The reconstruction of specular shape from images is a very challenging task, especially when the illumination environment is unknown. In such cases, the problem becomes more tractable once the camera observes relative motion between the object and the environment, which induces a type of optical flow field that has become known as specular flow. Unfortunately, however, the estimation of specular flow from image sequences is even more challenging, putting in question the effectiveness of the shape from specular flow approach as a whole. Here we show that instead of the traditional (and somewhat futile) process of first estimating the specular flow and then using it for the recovery of specular shape, an approach that addresses these two inference problems simultaneously improves the estimation of both structures. We formulate the problem in a variational setting, we identify and address numerical issues unique to its application on specular flows, and we employ a polar representation of motion, all to result in the first ever practical method to compute specular shape from real image sequences under unknown illumination.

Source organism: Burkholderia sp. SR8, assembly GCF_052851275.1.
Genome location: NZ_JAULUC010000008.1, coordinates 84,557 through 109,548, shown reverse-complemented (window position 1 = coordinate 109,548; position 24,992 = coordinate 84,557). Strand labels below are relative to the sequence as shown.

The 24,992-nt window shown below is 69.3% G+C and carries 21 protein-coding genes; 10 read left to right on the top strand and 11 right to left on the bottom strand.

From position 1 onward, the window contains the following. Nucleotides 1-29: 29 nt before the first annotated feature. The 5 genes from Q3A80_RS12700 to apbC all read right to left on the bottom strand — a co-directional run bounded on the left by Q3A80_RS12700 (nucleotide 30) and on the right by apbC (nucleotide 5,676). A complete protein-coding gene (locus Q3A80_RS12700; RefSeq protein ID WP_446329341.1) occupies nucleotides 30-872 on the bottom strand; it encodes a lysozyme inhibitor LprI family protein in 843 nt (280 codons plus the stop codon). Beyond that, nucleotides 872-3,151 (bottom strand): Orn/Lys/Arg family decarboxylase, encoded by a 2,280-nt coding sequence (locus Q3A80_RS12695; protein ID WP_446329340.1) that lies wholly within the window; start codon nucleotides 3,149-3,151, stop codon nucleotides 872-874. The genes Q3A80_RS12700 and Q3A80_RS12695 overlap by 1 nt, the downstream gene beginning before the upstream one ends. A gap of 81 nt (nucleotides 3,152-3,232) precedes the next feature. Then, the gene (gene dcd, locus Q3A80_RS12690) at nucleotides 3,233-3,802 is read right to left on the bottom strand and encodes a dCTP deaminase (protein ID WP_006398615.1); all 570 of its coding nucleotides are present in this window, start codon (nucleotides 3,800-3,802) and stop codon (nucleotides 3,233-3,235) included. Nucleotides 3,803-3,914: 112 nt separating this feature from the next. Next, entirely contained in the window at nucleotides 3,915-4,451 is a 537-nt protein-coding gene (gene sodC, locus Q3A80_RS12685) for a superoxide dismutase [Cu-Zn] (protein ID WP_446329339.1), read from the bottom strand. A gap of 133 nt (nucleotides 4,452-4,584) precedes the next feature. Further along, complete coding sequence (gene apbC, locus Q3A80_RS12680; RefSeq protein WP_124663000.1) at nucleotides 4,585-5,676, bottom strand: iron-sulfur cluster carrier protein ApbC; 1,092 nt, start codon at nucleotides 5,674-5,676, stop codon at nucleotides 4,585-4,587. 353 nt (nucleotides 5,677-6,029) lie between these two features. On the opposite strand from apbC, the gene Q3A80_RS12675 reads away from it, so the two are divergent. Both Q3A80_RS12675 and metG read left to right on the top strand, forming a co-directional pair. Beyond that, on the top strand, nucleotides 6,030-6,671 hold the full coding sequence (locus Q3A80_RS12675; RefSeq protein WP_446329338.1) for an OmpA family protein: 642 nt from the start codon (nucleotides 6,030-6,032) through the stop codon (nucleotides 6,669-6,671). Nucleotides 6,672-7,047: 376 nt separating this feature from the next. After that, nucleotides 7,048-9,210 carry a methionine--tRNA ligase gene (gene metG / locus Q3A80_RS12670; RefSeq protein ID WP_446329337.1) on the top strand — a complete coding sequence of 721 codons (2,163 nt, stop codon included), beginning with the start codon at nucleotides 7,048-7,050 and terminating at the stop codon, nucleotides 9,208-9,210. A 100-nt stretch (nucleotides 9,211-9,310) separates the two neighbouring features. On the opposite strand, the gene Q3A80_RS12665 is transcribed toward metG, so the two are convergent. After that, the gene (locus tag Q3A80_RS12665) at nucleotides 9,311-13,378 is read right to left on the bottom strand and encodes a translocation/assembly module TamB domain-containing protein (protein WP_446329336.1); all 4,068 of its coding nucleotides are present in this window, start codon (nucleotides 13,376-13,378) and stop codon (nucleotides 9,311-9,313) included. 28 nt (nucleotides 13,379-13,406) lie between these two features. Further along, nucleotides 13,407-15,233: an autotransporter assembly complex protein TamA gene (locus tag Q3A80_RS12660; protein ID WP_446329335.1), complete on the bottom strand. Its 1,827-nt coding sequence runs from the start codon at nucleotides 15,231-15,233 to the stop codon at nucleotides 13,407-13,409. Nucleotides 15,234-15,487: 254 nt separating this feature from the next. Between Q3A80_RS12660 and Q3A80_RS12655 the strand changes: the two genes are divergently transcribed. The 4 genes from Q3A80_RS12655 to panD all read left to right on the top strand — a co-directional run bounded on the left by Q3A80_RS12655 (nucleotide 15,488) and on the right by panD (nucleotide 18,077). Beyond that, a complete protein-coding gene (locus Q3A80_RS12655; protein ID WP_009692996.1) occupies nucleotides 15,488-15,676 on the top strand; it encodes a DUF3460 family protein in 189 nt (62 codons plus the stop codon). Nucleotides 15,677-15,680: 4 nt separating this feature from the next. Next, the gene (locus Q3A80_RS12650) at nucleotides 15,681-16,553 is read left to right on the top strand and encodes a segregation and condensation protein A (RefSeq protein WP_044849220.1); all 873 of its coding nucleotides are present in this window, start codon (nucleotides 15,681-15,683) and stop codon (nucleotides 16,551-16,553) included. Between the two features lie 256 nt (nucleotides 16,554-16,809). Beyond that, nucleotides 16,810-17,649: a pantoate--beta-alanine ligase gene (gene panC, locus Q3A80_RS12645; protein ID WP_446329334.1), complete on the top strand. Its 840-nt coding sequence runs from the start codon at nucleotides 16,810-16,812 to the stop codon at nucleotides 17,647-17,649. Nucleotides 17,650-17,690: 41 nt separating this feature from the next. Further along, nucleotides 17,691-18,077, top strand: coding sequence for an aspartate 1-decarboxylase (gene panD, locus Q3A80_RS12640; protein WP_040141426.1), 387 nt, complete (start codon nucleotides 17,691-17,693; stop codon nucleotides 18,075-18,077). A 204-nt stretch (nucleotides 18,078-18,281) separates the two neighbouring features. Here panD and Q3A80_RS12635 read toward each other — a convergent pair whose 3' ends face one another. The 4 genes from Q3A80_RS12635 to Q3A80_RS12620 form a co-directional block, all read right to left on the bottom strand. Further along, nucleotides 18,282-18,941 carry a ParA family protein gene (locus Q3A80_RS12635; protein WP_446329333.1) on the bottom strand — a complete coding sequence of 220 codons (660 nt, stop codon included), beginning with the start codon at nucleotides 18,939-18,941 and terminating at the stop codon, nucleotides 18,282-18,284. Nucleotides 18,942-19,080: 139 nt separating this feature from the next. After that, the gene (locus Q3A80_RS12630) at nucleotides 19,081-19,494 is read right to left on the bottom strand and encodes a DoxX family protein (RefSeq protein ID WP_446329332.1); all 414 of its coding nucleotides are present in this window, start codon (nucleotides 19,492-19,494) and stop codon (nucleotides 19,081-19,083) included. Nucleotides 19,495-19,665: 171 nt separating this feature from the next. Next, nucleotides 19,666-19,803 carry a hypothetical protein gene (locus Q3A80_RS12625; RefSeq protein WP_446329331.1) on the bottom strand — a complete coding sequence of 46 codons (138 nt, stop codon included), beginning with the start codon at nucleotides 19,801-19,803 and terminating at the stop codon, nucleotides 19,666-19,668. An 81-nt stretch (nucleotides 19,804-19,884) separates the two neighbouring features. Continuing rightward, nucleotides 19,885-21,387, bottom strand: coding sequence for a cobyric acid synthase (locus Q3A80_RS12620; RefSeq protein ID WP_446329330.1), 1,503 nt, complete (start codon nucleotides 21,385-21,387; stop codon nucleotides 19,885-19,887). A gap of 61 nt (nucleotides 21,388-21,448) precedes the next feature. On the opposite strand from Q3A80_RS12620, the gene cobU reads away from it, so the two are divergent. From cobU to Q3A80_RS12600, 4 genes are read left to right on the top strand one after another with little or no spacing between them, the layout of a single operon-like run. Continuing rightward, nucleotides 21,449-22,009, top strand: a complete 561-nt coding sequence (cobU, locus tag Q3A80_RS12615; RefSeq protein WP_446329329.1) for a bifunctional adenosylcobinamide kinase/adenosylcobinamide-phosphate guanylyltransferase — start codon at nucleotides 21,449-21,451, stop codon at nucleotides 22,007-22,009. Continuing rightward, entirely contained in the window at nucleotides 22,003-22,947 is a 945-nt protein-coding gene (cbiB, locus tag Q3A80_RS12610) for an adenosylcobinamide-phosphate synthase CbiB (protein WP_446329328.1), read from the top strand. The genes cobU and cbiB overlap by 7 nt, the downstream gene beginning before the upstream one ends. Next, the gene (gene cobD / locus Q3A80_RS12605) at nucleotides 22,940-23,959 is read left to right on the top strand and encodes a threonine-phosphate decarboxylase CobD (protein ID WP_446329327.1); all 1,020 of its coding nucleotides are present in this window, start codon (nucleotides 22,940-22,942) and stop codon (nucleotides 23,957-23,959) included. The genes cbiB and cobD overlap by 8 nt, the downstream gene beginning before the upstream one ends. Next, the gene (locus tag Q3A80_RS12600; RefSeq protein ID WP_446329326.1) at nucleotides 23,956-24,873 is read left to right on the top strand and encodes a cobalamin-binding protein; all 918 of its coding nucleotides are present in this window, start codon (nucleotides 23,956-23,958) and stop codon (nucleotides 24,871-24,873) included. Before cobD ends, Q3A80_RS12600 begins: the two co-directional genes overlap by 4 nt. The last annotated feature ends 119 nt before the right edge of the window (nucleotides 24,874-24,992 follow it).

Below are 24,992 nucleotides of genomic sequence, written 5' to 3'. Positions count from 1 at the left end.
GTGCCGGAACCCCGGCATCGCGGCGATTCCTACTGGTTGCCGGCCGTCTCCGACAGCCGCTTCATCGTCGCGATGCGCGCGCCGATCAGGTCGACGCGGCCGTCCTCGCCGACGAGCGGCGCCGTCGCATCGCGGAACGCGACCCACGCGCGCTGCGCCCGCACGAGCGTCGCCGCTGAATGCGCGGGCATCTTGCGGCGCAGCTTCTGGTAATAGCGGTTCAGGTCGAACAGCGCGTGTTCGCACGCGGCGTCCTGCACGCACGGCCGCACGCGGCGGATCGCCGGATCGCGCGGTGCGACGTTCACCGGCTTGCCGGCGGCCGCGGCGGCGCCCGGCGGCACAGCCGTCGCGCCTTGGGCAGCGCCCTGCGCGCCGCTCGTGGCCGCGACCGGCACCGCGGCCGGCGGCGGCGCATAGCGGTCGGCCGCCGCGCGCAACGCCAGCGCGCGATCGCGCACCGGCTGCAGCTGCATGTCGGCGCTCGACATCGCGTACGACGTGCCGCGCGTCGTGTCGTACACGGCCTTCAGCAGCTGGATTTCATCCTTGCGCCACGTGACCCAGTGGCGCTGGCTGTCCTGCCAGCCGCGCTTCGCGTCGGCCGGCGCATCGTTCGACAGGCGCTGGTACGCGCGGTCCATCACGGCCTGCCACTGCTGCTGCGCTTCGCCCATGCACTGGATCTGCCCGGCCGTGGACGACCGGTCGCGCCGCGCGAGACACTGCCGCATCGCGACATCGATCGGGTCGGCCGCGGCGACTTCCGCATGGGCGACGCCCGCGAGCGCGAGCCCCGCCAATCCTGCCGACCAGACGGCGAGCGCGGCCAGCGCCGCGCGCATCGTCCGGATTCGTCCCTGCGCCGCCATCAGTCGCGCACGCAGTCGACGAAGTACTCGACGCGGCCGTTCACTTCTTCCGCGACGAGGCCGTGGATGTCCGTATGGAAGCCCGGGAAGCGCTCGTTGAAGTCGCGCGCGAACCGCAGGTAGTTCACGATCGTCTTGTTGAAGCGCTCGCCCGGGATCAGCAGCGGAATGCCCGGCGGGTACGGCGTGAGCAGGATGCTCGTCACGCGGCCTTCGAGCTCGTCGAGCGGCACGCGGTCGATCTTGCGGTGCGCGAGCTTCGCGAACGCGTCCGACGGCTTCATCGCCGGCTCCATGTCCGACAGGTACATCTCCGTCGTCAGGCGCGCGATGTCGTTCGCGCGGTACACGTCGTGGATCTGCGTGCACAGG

|State||Published - 1 Jan 2011|
|Event||2011 22nd British Machine Vision Conference, BMVC 2011 - Dundee, United Kingdom|
Duration: 29 Aug 2011 → 2 Sep 2011
|Conference||2011 22nd British Machine Vision Conference, BMVC 2011|
|Period||29/08/11 → 2/09/11|
ASJC Scopus subject areas
- Computer Vision and Pattern Recognition